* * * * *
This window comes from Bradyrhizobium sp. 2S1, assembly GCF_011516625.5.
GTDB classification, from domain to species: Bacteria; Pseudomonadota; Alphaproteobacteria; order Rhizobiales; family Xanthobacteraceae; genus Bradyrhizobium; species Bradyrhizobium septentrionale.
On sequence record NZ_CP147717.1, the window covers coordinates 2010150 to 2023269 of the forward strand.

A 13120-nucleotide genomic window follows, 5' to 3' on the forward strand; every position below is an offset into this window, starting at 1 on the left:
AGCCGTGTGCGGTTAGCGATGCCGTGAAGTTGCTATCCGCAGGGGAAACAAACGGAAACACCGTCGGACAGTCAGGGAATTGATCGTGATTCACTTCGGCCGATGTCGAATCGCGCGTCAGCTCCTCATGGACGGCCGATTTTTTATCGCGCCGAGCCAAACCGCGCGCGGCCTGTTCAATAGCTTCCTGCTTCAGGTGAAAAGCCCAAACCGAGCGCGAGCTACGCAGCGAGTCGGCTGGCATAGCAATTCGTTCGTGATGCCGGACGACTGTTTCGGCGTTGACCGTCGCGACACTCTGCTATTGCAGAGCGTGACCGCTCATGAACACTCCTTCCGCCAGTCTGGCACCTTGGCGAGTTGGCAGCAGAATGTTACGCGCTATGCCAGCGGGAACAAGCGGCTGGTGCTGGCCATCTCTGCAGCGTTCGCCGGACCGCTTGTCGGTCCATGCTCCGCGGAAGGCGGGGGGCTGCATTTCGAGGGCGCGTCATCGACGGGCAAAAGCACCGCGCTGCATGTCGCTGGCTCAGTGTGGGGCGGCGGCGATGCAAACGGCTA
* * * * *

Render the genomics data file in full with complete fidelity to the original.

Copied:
This window comes from Bradyrhizobium sp. 2S1, assembly GCF_011516625.5.
GTDB classification, from domain to species: Bacteria; Pseudomonadota; Alphaproteobacteria; order Rhizobiales; family Xanthobacteraceae; genus Bradyrhizobium; species Bradyrhizobium septentrionale.
On sequence record NZ_CP147717.1, the window covers coordinates 2010150 to 2023269 of the forward strand.

A 13120-nucleotide genomic window follows, 5' to 3' on the forward strand; every position below is an offset into this window, starting at 1 on the left:
AGCCGTGTGCGGTTAGCGATGCCGTGAAGTTGCTATCCGCAGGGGAAACAAACGGAAACACCGTCGGACAGTCAGGGAATTGATCGTGATTCACTTCGGCCGATGTCGAATCGCGCGTCAGCTCCTCATGGACGGCCGATTTTTTATCGCGCCGAGCCAAACCGCGCGCGGCCTGTTCAATAGCTTCCTGCTTCAGGTGAAAAGCCCAAACCGAGCGCGAGCTACGCAGCGAGTCGGCTGGCATAGCAATTCGTTCGTGATGCCGGACGACTGTTTCGGCGTTGACCGTCGCGACACTCTGCTATTGCAGAGCGTGACCGCTCATGAACACTCCTTCCGCCAGTCTGGCACCTTGGCGAGTTGGCAGCAGAATGTTACGCGCTATGCCAGCGGGAACAAGCGGCTGGTGCTGGCCATCTCTGCAGCGTTCGCCGGACCGCTTGTCGGTCCATGCTCCGCGGAAGGCGGGGGGCTGCATTTCGAGGGCGCGTCATCGACGGGCAAAAGCACCGCGCTGCATGTCGCTGGCTCAGTGTGGGGCGGCGGCGATGCAAACGGCTA